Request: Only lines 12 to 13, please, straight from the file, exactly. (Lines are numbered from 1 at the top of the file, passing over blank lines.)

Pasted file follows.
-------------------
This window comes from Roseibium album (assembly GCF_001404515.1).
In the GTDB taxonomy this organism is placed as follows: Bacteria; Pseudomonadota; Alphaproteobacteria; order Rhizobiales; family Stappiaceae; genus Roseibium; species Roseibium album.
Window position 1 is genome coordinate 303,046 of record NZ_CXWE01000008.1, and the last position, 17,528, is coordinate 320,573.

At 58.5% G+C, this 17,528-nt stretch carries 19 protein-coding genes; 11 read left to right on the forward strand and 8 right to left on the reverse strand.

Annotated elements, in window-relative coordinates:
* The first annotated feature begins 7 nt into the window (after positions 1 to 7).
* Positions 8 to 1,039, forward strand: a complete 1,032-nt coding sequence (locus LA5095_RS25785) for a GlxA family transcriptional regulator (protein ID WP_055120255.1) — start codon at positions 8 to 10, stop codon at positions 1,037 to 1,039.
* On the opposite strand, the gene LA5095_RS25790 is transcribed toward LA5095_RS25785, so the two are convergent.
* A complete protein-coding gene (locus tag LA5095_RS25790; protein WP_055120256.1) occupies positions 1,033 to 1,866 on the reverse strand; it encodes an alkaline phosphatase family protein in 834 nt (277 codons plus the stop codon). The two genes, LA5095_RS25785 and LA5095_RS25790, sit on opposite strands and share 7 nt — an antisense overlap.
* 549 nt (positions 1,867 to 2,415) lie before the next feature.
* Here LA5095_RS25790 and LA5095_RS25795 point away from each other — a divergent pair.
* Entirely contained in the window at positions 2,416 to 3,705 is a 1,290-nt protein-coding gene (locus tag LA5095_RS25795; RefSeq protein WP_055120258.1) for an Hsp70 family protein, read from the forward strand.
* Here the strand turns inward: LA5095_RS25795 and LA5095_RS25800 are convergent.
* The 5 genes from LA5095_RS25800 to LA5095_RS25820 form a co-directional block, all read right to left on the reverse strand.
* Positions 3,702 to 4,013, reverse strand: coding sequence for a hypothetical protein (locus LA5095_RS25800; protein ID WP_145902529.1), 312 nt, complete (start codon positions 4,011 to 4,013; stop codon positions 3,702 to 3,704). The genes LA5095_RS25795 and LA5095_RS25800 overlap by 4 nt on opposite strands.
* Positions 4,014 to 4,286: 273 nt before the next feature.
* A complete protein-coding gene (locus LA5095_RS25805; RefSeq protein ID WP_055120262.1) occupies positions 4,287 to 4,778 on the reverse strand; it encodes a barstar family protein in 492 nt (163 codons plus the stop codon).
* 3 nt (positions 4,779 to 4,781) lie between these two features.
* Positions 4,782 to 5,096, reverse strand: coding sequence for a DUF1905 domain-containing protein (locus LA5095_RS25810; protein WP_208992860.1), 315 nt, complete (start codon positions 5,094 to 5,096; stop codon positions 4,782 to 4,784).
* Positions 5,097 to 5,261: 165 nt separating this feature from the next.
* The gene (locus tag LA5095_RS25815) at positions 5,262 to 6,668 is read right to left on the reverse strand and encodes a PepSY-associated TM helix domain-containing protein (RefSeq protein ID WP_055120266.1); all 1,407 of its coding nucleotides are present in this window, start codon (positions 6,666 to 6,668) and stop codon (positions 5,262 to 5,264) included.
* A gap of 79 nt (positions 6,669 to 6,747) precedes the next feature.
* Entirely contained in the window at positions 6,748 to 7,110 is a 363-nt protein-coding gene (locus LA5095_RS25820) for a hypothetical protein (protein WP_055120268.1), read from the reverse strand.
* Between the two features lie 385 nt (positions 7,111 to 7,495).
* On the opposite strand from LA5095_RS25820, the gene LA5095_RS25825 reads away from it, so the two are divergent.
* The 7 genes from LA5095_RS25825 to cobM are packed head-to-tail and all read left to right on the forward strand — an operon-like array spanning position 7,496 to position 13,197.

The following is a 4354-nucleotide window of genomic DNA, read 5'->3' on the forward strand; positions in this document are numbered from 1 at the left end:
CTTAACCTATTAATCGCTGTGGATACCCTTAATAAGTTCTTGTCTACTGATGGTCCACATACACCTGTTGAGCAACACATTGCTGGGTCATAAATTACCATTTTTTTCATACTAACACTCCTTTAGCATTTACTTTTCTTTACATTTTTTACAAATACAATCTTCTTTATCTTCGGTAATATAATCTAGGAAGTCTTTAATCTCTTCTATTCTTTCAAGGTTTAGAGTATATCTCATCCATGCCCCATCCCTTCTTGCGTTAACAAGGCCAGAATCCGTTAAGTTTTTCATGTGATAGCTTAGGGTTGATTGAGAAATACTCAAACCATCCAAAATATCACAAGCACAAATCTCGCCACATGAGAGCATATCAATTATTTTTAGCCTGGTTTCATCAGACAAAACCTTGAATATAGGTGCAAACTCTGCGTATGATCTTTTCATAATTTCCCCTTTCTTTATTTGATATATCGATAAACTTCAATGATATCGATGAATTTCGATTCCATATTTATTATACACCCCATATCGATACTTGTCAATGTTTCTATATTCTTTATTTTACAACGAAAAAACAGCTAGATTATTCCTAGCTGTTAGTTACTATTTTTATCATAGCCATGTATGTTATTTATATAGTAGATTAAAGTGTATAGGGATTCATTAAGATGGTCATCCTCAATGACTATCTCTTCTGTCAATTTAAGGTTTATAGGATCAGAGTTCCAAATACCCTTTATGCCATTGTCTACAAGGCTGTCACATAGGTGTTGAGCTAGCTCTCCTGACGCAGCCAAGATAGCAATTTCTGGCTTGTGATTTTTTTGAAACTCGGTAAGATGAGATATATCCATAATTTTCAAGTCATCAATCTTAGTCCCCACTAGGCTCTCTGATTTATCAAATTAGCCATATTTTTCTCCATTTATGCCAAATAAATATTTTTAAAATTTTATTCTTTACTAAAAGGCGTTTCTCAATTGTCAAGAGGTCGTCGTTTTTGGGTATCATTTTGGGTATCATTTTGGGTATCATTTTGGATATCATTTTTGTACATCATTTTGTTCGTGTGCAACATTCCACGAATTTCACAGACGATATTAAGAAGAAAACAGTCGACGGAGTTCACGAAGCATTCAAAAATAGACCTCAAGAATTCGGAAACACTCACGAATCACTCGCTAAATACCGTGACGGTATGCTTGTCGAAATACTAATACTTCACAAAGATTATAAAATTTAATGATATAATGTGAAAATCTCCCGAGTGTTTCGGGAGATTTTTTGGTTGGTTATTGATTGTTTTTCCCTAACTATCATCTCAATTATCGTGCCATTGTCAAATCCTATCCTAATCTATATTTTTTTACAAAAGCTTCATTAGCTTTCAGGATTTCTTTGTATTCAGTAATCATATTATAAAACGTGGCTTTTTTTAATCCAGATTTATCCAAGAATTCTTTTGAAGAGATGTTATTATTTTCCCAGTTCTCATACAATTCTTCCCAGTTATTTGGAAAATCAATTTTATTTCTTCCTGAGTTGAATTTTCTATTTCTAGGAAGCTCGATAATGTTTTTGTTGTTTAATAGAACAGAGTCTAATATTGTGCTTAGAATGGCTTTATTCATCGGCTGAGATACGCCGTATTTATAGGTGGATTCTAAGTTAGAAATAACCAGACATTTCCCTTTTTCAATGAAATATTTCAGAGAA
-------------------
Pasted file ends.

* Entirely contained in the window at positions 2,416 to 3,705 is a 1,290-nt protein-coding gene (locus tag LA5095_RS25795; RefSeq protein WP_055120258.1) for an Hsp70 family protein, read from the forward strand.
* Here the strand turns inward: LA5095_RS25795 and LA5095_RS25800 are convergent.